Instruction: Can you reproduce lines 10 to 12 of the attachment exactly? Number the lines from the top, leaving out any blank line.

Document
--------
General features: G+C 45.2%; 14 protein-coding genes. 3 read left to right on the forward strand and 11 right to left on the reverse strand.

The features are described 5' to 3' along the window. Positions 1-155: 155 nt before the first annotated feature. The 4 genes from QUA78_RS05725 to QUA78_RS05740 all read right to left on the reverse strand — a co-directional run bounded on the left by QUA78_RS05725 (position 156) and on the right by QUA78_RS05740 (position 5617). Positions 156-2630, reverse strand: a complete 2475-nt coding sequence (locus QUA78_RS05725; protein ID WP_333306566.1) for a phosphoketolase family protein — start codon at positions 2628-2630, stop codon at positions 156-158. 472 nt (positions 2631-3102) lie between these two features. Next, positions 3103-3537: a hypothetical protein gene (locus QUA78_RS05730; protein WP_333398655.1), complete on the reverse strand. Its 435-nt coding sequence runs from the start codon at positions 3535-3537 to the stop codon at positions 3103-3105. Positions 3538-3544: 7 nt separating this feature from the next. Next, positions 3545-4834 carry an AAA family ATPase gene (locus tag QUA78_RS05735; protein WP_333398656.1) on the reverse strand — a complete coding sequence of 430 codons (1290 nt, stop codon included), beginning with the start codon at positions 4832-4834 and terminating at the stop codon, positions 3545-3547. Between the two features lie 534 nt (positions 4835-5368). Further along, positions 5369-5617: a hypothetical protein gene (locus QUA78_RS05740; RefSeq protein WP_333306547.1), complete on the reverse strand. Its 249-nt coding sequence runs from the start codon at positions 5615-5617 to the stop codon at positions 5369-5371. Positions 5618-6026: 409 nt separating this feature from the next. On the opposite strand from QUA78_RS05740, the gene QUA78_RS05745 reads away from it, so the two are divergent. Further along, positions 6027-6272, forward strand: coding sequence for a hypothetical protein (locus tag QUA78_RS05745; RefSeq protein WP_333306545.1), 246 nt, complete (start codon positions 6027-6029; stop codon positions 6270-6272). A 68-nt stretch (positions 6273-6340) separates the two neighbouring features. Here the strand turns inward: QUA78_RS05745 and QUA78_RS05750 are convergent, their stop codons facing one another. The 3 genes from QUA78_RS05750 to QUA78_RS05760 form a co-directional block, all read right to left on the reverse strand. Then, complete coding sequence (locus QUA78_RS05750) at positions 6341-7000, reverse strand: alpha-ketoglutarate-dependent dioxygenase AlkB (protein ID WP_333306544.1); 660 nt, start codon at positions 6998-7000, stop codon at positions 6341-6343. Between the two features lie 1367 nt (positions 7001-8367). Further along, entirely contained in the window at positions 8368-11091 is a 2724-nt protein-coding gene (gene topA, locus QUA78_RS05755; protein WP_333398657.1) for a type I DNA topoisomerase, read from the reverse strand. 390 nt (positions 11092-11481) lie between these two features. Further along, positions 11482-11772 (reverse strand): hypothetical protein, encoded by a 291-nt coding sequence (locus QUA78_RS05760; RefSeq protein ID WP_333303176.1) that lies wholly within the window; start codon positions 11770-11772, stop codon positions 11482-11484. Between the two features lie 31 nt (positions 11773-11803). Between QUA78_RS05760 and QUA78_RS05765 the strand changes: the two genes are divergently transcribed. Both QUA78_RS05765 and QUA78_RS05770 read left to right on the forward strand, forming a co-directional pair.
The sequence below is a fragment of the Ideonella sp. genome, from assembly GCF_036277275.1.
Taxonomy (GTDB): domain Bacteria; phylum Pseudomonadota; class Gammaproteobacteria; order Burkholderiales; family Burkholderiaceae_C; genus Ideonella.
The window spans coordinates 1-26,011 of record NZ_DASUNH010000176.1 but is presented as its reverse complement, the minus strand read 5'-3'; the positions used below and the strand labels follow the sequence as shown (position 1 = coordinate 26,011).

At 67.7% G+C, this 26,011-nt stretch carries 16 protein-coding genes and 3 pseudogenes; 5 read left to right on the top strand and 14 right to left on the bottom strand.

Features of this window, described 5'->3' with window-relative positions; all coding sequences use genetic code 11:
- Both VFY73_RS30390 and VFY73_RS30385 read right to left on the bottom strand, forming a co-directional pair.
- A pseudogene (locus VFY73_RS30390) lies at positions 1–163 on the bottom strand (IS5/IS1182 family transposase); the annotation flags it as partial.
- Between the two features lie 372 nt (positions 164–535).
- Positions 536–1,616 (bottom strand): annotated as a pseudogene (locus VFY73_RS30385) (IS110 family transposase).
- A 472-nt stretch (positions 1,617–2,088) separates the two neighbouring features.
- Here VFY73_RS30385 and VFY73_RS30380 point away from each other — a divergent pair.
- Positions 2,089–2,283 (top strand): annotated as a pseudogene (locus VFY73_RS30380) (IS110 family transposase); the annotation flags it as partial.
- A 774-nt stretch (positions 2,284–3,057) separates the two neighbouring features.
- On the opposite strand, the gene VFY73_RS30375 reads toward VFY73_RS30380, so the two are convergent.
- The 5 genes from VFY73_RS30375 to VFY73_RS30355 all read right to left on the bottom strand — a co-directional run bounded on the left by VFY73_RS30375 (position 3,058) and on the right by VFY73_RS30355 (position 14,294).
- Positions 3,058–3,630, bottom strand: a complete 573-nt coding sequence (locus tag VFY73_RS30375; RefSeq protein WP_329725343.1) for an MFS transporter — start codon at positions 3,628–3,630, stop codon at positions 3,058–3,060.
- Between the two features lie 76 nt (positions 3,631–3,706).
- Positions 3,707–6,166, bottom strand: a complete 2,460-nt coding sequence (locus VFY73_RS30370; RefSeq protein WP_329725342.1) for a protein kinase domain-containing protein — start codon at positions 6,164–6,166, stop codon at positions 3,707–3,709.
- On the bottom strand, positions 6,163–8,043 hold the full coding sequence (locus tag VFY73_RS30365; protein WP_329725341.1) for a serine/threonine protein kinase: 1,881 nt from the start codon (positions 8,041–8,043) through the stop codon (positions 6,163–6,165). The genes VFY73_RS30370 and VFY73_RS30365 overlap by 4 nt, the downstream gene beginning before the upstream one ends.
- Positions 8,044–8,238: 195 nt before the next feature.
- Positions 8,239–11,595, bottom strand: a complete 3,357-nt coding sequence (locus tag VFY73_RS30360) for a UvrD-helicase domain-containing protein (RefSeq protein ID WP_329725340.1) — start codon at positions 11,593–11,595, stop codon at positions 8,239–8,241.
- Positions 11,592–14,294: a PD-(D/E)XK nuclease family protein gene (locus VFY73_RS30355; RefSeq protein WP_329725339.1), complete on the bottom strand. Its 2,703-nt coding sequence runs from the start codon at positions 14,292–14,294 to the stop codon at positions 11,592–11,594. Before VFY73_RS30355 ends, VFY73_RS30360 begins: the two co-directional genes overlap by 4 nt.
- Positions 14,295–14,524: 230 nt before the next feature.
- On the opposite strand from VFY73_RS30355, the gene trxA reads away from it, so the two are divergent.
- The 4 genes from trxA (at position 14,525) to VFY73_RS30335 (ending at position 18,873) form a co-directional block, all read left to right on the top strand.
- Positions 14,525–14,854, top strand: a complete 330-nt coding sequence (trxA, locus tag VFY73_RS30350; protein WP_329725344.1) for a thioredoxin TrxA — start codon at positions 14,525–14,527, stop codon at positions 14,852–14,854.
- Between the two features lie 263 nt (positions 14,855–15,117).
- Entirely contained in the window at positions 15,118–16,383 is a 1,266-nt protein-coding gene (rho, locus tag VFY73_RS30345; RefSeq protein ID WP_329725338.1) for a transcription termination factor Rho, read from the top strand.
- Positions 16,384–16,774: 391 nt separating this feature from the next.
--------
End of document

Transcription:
- Between the two features lie 372 nt (positions 164–535).
- Positions 536–1,616 (bottom strand): annotated as a pseudogene (locus VFY73_RS30385) (IS110 family transposase).
- A 472-nt stretch (positions 1,617–2,088) separates the two neighbouring features.